Underlining the specialist nature of fire protection for high-value buildings, a UK company has supplied market-leading fire doors for the headquarters of HSBC Bank in Malta.
Wrightstyle was chosen because it is one of the only suppliers of fire and smoke-protected unlatched doors on the international market, and able to provide a one-stop design through to fabrication service.
The Valletta contract not only involved significant design input for the prestigious location, but had to be delivered as complete and finished systems within a three-week timeframe.
HSBC Bank Malta is the largest bank in Malta, with a network of around 60 branches and offices. The Bank’s regional headquarters is therefore an extremely high-value asset and Wrightstyle’s systems had to meet stringent international fire standards.
The breakthrough fire door system from Wrightstyle, launched in the last year, offers designers internationally a range of entirely new and fully-glazed interior or exterior door options that give complete practicality coupled with absolute fire safety.
Wrightstyle’s unlatched door systems have also been independently tested against the passage of smoke, a common requirement for doors situated in high-traffic areas, although smoke-seal testing is not standard across the industry.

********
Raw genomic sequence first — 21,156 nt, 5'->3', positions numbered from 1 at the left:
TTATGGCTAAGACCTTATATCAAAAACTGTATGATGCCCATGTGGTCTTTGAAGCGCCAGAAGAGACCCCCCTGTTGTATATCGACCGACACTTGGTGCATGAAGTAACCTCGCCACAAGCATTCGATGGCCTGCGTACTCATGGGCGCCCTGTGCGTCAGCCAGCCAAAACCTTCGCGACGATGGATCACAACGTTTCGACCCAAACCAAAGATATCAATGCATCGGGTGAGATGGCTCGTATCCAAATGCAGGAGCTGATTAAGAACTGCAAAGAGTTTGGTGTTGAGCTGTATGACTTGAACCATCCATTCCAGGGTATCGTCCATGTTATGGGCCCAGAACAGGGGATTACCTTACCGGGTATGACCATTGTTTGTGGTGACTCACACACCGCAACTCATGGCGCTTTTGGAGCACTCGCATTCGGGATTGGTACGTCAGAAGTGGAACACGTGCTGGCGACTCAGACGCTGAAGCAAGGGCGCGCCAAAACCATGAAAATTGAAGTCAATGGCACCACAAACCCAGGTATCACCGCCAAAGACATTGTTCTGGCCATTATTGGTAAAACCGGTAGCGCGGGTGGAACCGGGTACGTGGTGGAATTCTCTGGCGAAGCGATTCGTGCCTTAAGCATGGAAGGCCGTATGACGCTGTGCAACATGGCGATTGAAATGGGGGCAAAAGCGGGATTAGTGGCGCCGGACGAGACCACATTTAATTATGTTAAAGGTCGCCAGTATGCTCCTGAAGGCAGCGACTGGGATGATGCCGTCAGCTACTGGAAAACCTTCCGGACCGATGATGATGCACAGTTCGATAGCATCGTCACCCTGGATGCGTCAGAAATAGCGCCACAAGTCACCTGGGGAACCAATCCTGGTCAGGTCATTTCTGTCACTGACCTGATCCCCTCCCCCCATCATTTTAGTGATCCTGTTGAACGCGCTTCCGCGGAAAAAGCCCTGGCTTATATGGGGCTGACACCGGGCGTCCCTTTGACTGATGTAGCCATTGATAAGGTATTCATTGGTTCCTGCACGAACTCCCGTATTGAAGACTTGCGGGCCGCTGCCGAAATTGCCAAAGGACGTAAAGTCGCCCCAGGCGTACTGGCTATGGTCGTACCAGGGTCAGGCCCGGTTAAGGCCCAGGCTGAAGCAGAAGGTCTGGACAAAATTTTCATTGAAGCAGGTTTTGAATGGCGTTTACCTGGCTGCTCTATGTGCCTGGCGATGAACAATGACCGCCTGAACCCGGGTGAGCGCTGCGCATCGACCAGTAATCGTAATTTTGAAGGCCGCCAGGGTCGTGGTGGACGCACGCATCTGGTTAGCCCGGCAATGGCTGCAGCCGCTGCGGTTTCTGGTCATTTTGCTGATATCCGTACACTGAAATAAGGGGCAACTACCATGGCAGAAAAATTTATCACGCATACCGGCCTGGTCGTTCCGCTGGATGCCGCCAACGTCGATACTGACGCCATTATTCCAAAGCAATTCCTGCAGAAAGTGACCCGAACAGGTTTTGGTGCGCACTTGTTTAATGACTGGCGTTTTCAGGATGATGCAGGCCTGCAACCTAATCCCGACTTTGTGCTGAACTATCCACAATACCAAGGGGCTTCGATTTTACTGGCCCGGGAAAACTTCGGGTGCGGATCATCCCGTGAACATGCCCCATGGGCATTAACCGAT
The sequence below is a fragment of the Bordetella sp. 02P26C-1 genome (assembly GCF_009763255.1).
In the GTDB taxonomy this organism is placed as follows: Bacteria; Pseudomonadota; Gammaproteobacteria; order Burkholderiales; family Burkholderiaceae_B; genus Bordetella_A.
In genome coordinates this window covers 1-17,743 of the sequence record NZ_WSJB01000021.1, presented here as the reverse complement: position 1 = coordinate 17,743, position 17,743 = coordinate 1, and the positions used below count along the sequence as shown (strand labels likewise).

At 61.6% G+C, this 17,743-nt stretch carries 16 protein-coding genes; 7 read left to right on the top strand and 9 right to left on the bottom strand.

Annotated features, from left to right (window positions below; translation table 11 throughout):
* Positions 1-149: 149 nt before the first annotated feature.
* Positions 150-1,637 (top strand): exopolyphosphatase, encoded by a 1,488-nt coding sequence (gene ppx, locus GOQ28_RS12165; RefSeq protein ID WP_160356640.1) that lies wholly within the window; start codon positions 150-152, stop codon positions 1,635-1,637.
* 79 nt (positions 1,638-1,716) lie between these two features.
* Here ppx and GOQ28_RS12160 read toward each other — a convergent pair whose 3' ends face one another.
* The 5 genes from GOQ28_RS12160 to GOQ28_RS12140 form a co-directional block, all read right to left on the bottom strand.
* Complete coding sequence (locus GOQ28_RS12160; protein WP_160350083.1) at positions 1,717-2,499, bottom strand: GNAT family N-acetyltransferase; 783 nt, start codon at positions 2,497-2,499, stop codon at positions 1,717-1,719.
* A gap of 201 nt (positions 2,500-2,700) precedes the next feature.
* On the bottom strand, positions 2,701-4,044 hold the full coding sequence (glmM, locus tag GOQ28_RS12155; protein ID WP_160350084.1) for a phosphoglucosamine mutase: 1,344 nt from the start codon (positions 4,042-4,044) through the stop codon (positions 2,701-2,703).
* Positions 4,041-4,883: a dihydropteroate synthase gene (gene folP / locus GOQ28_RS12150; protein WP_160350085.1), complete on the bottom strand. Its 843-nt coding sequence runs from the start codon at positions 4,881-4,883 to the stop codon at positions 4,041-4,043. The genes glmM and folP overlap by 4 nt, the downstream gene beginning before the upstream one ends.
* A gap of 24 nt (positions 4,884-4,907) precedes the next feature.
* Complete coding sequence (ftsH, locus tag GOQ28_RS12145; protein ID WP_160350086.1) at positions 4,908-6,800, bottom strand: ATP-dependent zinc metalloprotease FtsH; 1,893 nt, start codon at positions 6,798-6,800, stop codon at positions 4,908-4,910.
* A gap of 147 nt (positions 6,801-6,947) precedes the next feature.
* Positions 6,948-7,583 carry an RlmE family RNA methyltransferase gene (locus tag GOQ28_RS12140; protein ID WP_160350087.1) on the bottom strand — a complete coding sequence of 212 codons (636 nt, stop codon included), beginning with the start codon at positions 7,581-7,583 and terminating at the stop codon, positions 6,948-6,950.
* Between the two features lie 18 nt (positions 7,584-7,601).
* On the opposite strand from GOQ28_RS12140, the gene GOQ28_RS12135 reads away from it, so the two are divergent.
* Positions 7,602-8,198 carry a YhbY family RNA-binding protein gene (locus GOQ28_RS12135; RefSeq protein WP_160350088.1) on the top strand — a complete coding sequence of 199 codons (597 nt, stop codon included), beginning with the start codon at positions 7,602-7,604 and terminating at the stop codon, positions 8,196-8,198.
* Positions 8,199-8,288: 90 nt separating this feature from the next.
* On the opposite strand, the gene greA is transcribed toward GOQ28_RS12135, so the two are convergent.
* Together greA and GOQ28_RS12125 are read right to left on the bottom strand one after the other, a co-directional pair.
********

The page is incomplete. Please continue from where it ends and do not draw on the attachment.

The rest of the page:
“In the event of a fire, the passage of toxic smoke and gases through an unlatched fire door could be just as serious as the fire itself. Our unlatched doors have all been smoke-seal tested and, because they are often located in cross-corridor or stairwell areas, we believe that all unlatched doors should carry that same level of protection,” said Lee Coates, Wrightstyle’s technical director.
It was Wrightstyle’s ability to demonstrate independent testing against both fire and smoke that was an important factor in the Malta contact award, underlining the highly-specialist nature and international context of the steel glazing market.
That internationalism was reflected two years ago when Wrightstyle was appointed to provide structural glazing for HSBC’s commercially strategic HK$900 million (£62m) financial data centre in Hong Kong, helping to secure the building against terrorist, fire and weather-related threats.
For the Malta contract, the Wrightstyle concept in door fire safety also significantly pushed the design envelope because it provided a technological solution for what has always been an interior design problem. Traditionally, interior fire doors in their closed position had to be manually opened with a lever handle and latch, a less than optimal solution in a busy working environment.
The Wrightstyle system entirely does away with the need for latches because in normal use the doors allow free passage, either swinging back automatically into the closed position or fitted with an automated swing door operator to aid disabled access.
“The rising volume of international business that we are involved with clearly demonstrates how the glass and steel glazing sector has become increasingly specialised, with products and systems capable of meeting evermore stringent fire and building regulations,” said Lee Coates.